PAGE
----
Neal Morse band featuring Mike Portnoy [gig review]

IIT-Bombay’s Mood Indigo had their work cut out for them after declaring Simple Plan as the headline act for last year, disappointing many (including this) fans of the progressive genre. So when they did announce in September that Mike Portnoy would be playing here in India with Neal Morse, needless to say I couldnt believe what I read. 20th December was marked in bold across my calendar. All is forgiven for last year. The fest brought Porcupine Tree, Katatonia, Karnivool and now is now featuring arguably the biggest name in progressive music since Pink Floyd (am I pushing it here? Oh screw you, I get to).

DISCLAIMER: Its a long post. It will take you an extra minute than usual and nothing more, but I felt I had to highlight the issues I had with the organizers since they nearly had a detrimental impact on the manner in which I enjoy the gig. Carry on..

Cutting to the chase. Reached the festival gates at 3pm and went straight to the open air amphitheater. Having attended Mood Indigo before, I was more than familiar with the long queues and the ‘holier than thou’ attitude is dissed around by those involved with the fest at IIT-B, so this time I came prepared. Alas, everyone else came equally prepared too. The line to get into the amphitheater began at 4pm, despite the fact that the opening act being scheduled to begin at 6pm.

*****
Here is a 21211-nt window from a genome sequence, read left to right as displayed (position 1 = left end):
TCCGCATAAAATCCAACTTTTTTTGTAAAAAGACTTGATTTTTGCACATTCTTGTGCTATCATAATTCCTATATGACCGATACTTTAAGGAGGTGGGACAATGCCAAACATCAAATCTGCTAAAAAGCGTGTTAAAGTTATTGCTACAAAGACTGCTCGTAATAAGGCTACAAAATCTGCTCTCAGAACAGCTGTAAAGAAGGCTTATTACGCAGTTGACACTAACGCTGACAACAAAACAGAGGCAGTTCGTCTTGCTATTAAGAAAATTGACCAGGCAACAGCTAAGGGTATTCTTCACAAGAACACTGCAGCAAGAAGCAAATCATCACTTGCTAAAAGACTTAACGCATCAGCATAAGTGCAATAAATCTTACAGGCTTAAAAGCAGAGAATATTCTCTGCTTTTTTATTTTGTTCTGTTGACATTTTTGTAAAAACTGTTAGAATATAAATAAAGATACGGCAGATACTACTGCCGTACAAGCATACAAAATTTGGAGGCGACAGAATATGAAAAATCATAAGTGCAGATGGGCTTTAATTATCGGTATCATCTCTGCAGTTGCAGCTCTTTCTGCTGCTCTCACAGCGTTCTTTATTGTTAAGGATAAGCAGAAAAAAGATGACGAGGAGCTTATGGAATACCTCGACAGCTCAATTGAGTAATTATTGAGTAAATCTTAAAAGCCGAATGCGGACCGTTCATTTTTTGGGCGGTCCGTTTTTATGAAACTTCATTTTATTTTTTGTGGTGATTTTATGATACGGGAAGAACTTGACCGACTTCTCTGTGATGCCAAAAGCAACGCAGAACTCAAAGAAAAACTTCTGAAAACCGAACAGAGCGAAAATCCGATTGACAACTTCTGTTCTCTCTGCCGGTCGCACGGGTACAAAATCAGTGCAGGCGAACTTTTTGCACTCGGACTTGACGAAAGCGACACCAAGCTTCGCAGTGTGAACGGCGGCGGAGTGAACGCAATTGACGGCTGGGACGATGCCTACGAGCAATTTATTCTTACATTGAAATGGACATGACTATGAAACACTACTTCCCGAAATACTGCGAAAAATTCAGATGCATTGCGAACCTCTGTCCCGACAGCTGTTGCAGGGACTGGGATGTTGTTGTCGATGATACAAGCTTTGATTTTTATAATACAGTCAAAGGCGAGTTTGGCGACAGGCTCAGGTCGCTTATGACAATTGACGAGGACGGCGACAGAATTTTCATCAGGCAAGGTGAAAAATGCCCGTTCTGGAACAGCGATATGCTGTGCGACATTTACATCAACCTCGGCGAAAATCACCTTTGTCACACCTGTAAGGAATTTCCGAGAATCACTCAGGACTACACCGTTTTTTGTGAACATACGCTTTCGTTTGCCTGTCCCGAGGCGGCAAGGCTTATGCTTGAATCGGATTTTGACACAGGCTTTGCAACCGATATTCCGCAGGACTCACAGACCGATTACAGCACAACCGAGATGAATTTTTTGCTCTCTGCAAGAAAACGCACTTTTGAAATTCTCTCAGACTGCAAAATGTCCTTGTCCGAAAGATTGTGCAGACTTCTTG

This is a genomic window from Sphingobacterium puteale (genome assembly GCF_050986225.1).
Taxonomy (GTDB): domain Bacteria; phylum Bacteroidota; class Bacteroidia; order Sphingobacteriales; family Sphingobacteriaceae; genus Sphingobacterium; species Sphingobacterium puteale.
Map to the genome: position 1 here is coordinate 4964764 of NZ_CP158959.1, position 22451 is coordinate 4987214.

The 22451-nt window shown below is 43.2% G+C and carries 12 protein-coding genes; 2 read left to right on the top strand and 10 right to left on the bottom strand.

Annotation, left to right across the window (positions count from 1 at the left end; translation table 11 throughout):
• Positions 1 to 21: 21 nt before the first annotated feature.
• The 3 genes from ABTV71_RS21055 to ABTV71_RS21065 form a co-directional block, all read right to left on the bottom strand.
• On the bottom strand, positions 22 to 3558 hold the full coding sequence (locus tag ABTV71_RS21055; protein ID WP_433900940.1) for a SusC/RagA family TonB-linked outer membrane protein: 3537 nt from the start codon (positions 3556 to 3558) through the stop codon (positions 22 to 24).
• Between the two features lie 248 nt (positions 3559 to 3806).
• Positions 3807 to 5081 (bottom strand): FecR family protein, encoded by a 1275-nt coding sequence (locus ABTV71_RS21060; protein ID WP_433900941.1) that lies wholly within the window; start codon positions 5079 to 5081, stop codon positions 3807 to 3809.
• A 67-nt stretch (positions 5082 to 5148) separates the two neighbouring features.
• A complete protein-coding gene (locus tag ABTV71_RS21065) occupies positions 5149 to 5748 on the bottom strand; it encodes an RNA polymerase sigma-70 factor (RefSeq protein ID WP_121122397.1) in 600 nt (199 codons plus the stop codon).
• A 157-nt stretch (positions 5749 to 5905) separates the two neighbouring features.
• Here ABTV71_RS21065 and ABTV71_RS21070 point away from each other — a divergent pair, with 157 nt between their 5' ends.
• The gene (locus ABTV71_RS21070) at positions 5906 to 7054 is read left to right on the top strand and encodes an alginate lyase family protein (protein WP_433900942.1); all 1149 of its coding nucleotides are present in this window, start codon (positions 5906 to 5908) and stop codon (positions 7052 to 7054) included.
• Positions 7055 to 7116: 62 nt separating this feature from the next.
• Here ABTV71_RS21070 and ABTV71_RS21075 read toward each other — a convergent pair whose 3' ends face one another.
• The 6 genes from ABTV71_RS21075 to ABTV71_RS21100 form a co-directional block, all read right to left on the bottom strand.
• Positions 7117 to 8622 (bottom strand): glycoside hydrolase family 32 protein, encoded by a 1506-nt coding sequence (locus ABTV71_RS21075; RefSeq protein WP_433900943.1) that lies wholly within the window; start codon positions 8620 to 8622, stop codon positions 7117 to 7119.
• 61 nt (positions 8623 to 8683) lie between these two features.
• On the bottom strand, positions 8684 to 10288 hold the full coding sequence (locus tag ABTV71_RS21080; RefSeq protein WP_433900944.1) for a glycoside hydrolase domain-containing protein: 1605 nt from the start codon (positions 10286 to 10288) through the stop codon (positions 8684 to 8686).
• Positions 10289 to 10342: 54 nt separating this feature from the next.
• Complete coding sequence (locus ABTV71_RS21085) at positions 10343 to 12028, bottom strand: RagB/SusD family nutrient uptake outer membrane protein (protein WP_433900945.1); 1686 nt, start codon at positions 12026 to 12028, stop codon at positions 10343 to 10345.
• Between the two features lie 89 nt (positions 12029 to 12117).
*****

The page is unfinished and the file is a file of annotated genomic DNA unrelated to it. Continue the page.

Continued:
Doesnt matter right? I’m here early, I get dibs for the seats I want. No issues.

Except I was still stuck outside the venue in a labyrinth of a maze, trying to get in. Others shared my disdain. No one to guide people into the venue. All you see is one massive line in a place where there is provision for 4 queues to move simultaneously. Its surprising to think that an event which advertises itself shamelessly as ‘Asia’s Largest Cultural College Fest’ (a claim which I cant verify independently in any way) would at least have a fair idea about the number people who’d turn up. Because this massive queue (which we thought would lead us to nowhere)  was in place to frisk people for marijuana and alcohol.